More informationAt the skate park on the ramp
At the skate park on the ramp 1 On the ramp When a cart rolls down a ramp, it begins at rest, but starts moving downward upon release covers more distance each second When a cart rolls up a ramp, it rises
More informationAnswer, Key { Homework 6 { Rubin H Landau 1 This printout should have 24 questions. Check that it is complete before leaving the printer. Also, multiplechoice questions may continue on the next column
More information8.012 Physics I: Classical Mechanics Fall 2008
MIT OpenCourseWare http://ocw.mit.edu 8.012 Physics I: Classical Mechanics Fall 2008 For information about citing these materials or our Terms of Use, visit: http://ocw.mit.edu/terms. MASSACHUSETTS INSTITUTE
More informationDynamics of Rotational Motion
Chapter 10 Dynamics of Rotational Motion PowerPoint Lectures for University Physics, Twelfth Edition Hugh D. Young and Roger A. Freedman Lectures by James Pazun Modified by P. Lam 5_31_2012 Goals for Chapter
More informationColumbia University Department of Physics QUALIFYING EXAMINATION
Columbia University Department of Physics QUALIFYING EXAMINATION Monday, January 13, 2014 1:00PM to 3:00PM Classical Physics Section 1. Classical Mechanics Two hours are permitted for the completion of
More informationLecture L222D Rigid Body Dynamics: Work and Energy
J. Peraire, S. Widnall 6.07 Dynamics Fall 008 Version.0 Lecture L  D Rigid Body Dynamics: Work and Energy In this lecture, we will revisit the principle of work and energy introduced in lecture L3 for
More informationNewton s Law of Motion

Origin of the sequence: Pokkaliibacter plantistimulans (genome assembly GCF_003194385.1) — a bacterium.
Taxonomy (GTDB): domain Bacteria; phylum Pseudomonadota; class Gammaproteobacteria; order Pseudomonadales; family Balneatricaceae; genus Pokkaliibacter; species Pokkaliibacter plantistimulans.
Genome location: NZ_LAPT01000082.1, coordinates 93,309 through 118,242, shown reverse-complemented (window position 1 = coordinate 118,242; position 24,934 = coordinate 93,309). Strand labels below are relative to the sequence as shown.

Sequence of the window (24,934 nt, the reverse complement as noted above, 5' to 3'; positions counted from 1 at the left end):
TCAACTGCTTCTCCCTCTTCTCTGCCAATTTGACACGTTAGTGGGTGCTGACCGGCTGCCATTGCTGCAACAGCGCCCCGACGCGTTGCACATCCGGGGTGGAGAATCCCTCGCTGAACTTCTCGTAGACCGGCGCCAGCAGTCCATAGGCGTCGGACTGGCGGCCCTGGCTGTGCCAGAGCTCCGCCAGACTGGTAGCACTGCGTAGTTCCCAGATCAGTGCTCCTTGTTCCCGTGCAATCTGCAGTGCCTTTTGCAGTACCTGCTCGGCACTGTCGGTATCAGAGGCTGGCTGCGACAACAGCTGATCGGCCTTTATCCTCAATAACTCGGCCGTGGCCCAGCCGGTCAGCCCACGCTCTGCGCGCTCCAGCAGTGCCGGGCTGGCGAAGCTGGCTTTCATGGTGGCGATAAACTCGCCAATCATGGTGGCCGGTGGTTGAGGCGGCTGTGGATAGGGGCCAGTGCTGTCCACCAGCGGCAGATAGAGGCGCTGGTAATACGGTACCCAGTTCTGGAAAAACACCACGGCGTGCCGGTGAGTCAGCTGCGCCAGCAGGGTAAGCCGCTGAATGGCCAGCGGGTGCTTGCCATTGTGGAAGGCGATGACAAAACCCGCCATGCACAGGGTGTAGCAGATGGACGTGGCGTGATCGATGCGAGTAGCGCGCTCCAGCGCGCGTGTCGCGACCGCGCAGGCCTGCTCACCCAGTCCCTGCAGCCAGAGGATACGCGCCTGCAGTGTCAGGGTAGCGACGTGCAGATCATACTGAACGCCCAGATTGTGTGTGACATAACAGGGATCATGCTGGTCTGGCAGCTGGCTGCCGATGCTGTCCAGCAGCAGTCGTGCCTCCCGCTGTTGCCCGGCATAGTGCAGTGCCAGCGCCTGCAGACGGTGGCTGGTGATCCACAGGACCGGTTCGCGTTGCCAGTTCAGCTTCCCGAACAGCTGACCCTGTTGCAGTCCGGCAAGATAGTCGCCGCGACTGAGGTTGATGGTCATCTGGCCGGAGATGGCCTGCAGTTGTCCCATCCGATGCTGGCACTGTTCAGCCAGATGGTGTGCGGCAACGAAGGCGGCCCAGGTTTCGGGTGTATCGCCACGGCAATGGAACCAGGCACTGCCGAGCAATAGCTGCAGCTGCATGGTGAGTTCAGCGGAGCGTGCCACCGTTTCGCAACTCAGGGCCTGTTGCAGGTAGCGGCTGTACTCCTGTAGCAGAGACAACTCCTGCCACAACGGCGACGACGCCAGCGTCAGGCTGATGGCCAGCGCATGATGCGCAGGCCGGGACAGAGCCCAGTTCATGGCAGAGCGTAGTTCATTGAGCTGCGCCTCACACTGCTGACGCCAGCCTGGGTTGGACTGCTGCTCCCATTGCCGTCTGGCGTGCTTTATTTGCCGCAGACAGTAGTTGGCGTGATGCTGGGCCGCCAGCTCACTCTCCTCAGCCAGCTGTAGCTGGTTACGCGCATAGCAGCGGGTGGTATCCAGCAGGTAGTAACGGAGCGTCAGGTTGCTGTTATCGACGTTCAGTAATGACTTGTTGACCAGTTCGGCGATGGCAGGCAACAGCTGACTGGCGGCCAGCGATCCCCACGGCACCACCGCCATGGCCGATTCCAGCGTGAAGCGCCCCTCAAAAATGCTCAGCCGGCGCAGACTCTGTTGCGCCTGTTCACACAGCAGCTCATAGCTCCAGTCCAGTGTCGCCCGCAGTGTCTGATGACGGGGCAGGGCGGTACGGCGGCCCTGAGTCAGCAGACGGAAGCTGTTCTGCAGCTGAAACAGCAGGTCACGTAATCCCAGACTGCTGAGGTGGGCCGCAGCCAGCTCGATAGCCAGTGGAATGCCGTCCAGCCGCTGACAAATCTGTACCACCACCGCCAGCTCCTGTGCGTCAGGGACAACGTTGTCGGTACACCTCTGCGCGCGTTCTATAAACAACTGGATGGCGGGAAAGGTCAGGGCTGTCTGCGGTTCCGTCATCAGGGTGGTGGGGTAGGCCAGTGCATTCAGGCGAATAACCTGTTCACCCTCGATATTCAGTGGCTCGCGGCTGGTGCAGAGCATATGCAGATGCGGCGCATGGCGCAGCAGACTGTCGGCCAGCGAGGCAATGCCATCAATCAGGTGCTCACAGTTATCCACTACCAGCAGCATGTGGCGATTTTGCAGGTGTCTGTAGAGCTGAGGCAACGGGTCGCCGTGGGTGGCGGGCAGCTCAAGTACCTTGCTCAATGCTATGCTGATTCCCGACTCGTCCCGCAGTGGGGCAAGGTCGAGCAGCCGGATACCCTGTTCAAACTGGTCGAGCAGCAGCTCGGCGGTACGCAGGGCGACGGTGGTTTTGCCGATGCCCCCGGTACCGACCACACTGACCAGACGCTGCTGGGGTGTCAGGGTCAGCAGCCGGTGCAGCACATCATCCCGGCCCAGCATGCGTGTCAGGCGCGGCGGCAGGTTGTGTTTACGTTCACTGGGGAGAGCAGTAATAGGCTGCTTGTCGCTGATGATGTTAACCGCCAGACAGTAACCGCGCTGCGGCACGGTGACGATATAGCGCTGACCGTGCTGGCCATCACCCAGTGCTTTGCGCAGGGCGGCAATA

chapter 5 Newton s Law of Motion Static system 1. Hanging two identical masses Context in the textbook: Section 5.3, combination of forces, Example 4. Vertical motion without friction 2. Elevator: Decelerating
More informationProblem Set #8 Solutions
MASSACHUSETTS INSTITUTE OF TECHNOLOGY Physics Department 8.01L: Physics I November 7, 2015 Prof. Alan Guth Problem Set #8 Solutions Due by 11:00 am on Friday, November 6 in the bins at the intersection
More informationUnit 4 Practice Test: Rotational Motion
Unit 4 Practice Test: Rotational Motion Multiple Guess Identify the letter of the choice that best completes the statement or answers the question. 1. How would an angle in radians be converted to an angle
More information3600 s 1 h. 24 h 1 day. 1 day
Week 7 homework IMPORTANT NOTE ABOUT WEBASSIGN: In the WebAssign versions of these problems, various details have been changed, so that the answers will come out differently. The method to find the solution
More informationSolution Derivations for Capa #11
Solution Derivations for Capa #11 1) A horizontal circular platform (M = 128.1 kg, r = 3.11 m) rotates about a frictionless vertical axle. A student (m = 68.3 kg) walks slowly from the rim of the platform
More informationAP Physics  Chapter 8 Practice Test
AP Physics  Chapter 8 Practice Test Multiple Choice Identify the choice that best completes the statement or answers the question. 1. A single conservative force F x = (6.0x 12) N (x is in m) acts on
More informationAP Physics Circular Motion Practice Test B,B,B,A,D,D,C,B,D,B,E,E,E, 14. 6.6m/s, 0.4 N, 1.5 m, 6.3m/s, 15. 12.9 m/s, 22.9 m/s
AP Physics Circular Motion Practice Test B,B,B,A,D,D,C,B,D,B,E,E,E, 14. 6.6m/s, 0.4 N, 1.5 m, 6.3m/s, 15. 12.9 m/s, 22.9 m/s Answer the multiple choice questions (2 Points Each) on this sheet with capital
More informationLecture Presentation Chapter 7 Rotational Motion
Lecture Presentation Chapter 7 Rotational Motion Suggested Videos for Chapter 7 Prelecture Videos Describing Rotational Motion Moment of Inertia and Center of Gravity Newton s Second Law for Rotation Class
More informationD Alembert s principle and applications
Chapter 1 D Alembert s principle and applications 1.1 D Alembert s principle The principle of virtual work states that the sum of the incremental virtual works done by all external forces F i acting in
More informationChapter 5 Using Newton s Laws: Friction, Circular Motion, Drag Forces. Copyright 2009 Pearson Education, Inc.
Chapter 5 Using Newton s Laws: Friction, Circular Motion, Drag Forces Units of Chapter 5 Applications of Newton s Laws Involving Friction Uniform Circular Motion Kinematics Dynamics of Uniform Circular